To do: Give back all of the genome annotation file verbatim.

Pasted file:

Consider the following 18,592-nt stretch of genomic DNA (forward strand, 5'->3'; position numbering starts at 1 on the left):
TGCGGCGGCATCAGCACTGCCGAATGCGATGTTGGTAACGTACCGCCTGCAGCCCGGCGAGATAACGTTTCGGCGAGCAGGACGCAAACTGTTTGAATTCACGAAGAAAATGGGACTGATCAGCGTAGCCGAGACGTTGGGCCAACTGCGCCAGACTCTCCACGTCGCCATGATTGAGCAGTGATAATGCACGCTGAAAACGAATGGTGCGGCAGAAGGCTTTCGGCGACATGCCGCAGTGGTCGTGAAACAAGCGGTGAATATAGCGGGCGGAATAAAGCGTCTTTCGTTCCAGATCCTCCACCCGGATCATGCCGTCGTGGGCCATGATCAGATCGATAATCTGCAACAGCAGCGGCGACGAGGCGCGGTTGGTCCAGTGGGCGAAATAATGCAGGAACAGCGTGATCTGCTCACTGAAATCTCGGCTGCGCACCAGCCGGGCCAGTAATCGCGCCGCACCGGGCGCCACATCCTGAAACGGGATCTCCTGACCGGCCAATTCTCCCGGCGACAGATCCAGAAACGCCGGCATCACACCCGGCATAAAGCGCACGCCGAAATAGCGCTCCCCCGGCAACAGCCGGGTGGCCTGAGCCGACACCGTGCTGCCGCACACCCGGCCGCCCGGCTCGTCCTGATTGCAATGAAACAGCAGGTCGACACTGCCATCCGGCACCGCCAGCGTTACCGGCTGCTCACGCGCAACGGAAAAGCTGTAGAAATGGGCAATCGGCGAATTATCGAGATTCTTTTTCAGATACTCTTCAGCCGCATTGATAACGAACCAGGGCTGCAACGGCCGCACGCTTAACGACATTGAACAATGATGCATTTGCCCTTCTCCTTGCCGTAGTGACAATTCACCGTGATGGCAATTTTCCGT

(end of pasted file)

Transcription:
Consider the following 18,592-nt stretch of genomic DNA (forward strand, 5'->3'; position numbering starts at 1 on the left):
TGCGGCGGCATCAGCACTGCCGAATGCGATGTTGGTAACGTACCGCCTGCAGCCCGGCGAGATAACGTTTCGGCGAGCAGGACGCAAACTGTTTGAATTCACGAAGAAAATGGGACTGATCAGCGTAGCCGAGACGTTGGGCCAACTGCGCCAGACTCTCCACGTCGCCATGATTGAGCAGTGATAATGCACGCTGAAAACGAATGGTGCGGCAGAAGGCTTTCGGCGACATGCCGCAGTGGTCGTGAAACAAGCGGTGAATATAGCGGGCGGAATAAAGCGTCTTTCGTTCCAGATCCTCCACCCGGATCATGCCGTCGTGGGCCATGATCAGATCGATAATCTGCAACAGCAGCGGCGACGAGGCGCGGTTGGTCCAGTGGGCGAAATAATGCAGGAACAGCGTGATCTGCTCACTGAAATCTCGGCTGCGCACCAGCCGGGCCAGTAATCGCGCCGCACCGGGCGCCACATCCTGAAACGGGATCTCCTGACCGGCCAATTCTCCCGGCGACAGATCCAGAAACGCCGGCATCACACCCGGCATAAAGCGCACGCCGAAATAGCGCTCCCCCGGCAACAGCCGGGTGGCCTGAGCCGACACCGTGCTGCCGCACACCCGGCCGCCCGGCTCGTCCTGATTGCAATGAAACAGCAGGTCGACACTGCCATCCGGCACCGCCAGCGTTACCGGCTGCTCACGCGCAACGGAAAAGCTGTAGAAATGGGCAATCGGCGAATTATCGAGATTCTTTTTCAGATACTCTTCAGCCGCATTGATAACGAACCAGGGCTGCAACGGCCGCACGCTTAACGACATTGAACAATGATGCATTTGCCCTTCTCCTTGCCGTAGTGACAATTCACCGTGATGGCAATTTTCCGT